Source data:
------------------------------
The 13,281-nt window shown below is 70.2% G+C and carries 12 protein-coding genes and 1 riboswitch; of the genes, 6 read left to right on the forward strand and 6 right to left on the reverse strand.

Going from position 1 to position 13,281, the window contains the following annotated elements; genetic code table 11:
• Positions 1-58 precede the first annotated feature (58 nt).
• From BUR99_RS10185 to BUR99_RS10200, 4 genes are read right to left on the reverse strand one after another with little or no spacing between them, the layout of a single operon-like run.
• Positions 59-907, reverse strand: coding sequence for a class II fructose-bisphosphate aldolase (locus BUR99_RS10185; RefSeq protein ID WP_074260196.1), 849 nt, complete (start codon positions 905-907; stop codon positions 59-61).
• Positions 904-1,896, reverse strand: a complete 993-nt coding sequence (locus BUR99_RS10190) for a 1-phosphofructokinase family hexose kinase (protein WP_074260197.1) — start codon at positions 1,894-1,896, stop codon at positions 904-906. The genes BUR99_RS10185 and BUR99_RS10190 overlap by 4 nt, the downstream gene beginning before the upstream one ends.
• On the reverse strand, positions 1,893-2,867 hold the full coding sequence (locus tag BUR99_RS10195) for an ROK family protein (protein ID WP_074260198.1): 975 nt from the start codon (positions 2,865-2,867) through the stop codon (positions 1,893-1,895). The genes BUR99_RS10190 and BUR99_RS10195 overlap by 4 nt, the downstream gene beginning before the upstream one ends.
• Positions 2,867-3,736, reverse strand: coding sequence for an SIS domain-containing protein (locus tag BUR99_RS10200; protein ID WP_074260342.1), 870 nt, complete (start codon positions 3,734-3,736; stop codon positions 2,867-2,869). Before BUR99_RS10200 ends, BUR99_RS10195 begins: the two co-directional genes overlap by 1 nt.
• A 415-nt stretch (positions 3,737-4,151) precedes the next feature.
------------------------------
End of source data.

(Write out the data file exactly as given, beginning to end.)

The 13,281-nt window shown below is 70.2% G+C and carries 12 protein-coding genes and 1 riboswitch; of the genes, 6 read left to right on the forward strand and 6 right to left on the reverse strand.

Going from position 1 to position 13,281, the window contains the following annotated elements; genetic code table 11:
• Positions 1-58 precede the first annotated feature (58 nt).
• From BUR99_RS10185 to BUR99_RS10200, 4 genes are read right to left on the reverse strand one after another with little or no spacing between them, the layout of a single operon-like run.
• Positions 59-907, reverse strand: coding sequence for a class II fructose-bisphosphate aldolase (locus BUR99_RS10185; RefSeq protein ID WP_074260196.1), 849 nt, complete (start codon positions 905-907; stop codon positions 59-61).
• Positions 904-1,896, reverse strand: a complete 993-nt coding sequence (locus BUR99_RS10190) for a 1-phosphofructokinase family hexose kinase (protein WP_074260197.1) — start codon at positions 1,894-1,896, stop codon at positions 904-906. The genes BUR99_RS10185 and BUR99_RS10190 overlap by 4 nt, the downstream gene beginning before the upstream one ends.
• On the reverse strand, positions 1,893-2,867 hold the full coding sequence (locus tag BUR99_RS10195) for an ROK family protein (protein ID WP_074260198.1): 975 nt from the start codon (positions 2,865-2,867) through the stop codon (positions 1,893-1,895). The genes BUR99_RS10190 and BUR99_RS10195 overlap by 4 nt, the downstream gene beginning before the upstream one ends.
• Positions 2,867-3,736, reverse strand: coding sequence for an SIS domain-containing protein (locus tag BUR99_RS10200; protein ID WP_074260342.1), 870 nt, complete (start codon positions 3,734-3,736; stop codon positions 2,867-2,869). Before BUR99_RS10200 ends, BUR99_RS10195 begins: the two co-directional genes overlap by 1 nt.
• A 415-nt stretch (positions 3,737-4,151) precedes the next feature.